November 08, 2003

the last few days

The last few days have been an art school experience worth mentioning. Last week some time, we got an assignment in screen-printing to print a repeat of our own design, covering an eight-yard piece of fabric. We would do this in self-chosen groups of three in an allotted period of time, to give other groups time to use the tables (we have two eight-yard long printing tables with four groups that need to print). Sarah, Susan and I formed a group. It took us several days to settle on and create our design. At the beginning of our last day, we hadn't even shot our screens yet. Susan and I met at 10am on Wednesday to start the process. Sarah would arrive later in the day after her class. It was a long process with many mishaps. We had to shoot some of the screens several times before they were correct. The building closes at 2 am. A security guard comes by to kick out all of the undergraduates while the graduates are allowed to stay. When the guard came by, Sarah came up with a beautiful line "All three of us are graduates." And damn if it didn't work. I guess he wasn't in the checking mood or maybe we just don't seem like troublemakers but we were allowed to stay. We were in it for the long haul. At 8:30am our second screen's emulsion was in the process of drying. We decided it was time to go down to the sentient being and have breakfast. We got to tell the server that we hadn't gone to bed when she asked what we were doing around there so early. We got the most amazing egg and cheese bagels and sat down to talk and take a rest for a while. By the time we got back, our professor had already shown up for her early class. We discussed our project with her and she decided to let us drop down to a two-color registration from the assigned three colors. The other group had only shot there screens and quit early the night before with out printing at all. That made us look better. Ana appreciated our dedication to stay there all night and was very encouraging of us going home and going to bed. By the time we left, I had put in nearly 23 hours of work in a 29-hour period. Sarah and Susan had very similar numbers. We had all at least been there for the last 18 hours. It was a wonderful time. Sarah and Susan are wonderful people to have as group members. No one really got mad at anyone else. We all kept our humor through out the night. We all made mistakes. We all felt like we had accomplished something when we left. Seeing a pattern that you hand printed spread over eight yards is something to look at. We all went home and got some sleep. I went back much later the next day to un-pin everything. I rolled up our cloth and took it home. Critique will come on Thursday.

On Friday I finally woke up about 9:30 am after sleeping off that last experience. I sat around a while, trying to let my body adjust to moving again. I went to the chick-fil-a in front of home depot to get down to the detailed design of my hula piece. This stage is where I take the drawings and turn them from just proportions into real measurements. I spent about $120 on materials. I bought some nifty straps that ratchet to get tighter so I no longer have to use the stupid twine home depot will give me for free to tie things to my car. I then took it all to boundary to use their wood shop. I've gone so long with out using the wood shop. I've built very large things with nothing but a jig saw, a drill and a circular saw. At the shop, I did things that would have taken me two hours previously in less that a half an hour. I was drooling, I was so happy. It gave me the same feeling that I could get from the best meal I've ever had. It was just too easy. I got all of my cuts done for all of the wood I had bought. I have a chance that I could assemble it all in one day tomorrow. That would be incredible.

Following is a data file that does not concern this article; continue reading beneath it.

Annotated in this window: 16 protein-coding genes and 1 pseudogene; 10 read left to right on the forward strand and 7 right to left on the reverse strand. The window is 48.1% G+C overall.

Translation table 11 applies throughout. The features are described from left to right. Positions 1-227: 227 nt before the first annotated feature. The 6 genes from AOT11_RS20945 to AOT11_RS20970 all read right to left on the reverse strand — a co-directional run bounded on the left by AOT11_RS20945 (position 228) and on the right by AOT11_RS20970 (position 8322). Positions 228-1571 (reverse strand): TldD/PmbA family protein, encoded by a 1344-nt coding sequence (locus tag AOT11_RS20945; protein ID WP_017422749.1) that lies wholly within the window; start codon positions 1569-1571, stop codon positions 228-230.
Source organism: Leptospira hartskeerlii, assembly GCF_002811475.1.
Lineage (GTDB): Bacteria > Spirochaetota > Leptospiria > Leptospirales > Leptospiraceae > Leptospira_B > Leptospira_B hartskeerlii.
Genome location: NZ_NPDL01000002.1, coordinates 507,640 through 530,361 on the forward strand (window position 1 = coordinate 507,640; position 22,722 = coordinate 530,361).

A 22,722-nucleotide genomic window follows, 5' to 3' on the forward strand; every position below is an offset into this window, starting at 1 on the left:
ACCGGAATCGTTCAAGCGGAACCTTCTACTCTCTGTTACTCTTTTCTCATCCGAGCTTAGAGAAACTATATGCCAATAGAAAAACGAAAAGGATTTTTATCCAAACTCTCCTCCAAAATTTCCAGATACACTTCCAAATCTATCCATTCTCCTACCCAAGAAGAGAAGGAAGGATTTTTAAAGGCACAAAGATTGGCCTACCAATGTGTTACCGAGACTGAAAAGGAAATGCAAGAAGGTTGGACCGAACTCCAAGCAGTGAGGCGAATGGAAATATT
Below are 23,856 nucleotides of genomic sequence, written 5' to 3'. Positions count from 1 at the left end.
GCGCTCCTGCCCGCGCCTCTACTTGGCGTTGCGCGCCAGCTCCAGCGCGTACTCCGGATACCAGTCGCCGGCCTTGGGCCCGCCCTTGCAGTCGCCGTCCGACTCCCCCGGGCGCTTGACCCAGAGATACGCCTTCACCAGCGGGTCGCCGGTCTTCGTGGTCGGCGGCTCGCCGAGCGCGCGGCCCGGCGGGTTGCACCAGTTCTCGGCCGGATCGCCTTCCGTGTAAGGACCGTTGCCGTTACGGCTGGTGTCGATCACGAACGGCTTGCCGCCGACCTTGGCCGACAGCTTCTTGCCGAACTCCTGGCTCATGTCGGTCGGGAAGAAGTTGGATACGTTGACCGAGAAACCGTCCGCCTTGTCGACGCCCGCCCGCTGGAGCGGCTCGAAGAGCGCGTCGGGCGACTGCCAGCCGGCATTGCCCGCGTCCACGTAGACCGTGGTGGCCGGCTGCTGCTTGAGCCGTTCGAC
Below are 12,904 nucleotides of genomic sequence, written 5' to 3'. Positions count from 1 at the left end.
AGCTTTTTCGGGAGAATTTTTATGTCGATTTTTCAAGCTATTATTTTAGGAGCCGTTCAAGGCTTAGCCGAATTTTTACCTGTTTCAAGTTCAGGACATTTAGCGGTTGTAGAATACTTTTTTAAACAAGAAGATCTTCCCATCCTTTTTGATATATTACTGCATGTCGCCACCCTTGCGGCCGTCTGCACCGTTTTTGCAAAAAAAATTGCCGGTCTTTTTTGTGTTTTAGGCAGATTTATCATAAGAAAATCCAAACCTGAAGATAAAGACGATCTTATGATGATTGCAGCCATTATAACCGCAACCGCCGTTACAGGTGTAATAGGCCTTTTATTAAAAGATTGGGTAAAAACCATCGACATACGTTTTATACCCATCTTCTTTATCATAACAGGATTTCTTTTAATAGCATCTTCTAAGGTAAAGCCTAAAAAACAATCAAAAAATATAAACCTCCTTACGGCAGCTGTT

So this evening I met up with Michelle and Adam to go to some galleries. First we went to "Deconstructing Video" at the red gallery. It had a good showing of video art including a work by Nam Jun Paik (a second). This exhibition seemed unusual for SCAD. I enjoyed it a lot. I think they hired a curator just for "new media" to bring shows like this to Savannah. The gallery had several flat screens running digital videos and had some digitally projected onto a white wall. We then went to Starland and saw my friend Brain's show "Surfacing". He had at least 13 pieces in a vacant apartment. His work is very process oriented. He starts off with some sort of form, like a sphere or a column. He then starts putting layers on it. He uses too many materials to remember, such as latex, wax, concrete, glue, dye, pulp, body filler, paint, hair, rope, resin, and silicon. He takes a lot of time making them. He may have four or five going at one time. Each layer needs time to dry before he can start to think about the next layer. These layers are suggestive of his depth of concept. He draws from personal experiences to make the intangible tangible. The experiences are not easily accessible directly in his work for me. The tile and the object are all you get. The forms however are very suggestive. I think that's where his strength lies. He puts so much into his work that you cant help but get some story out of it even if it's not the same one he was thinking of when he made it.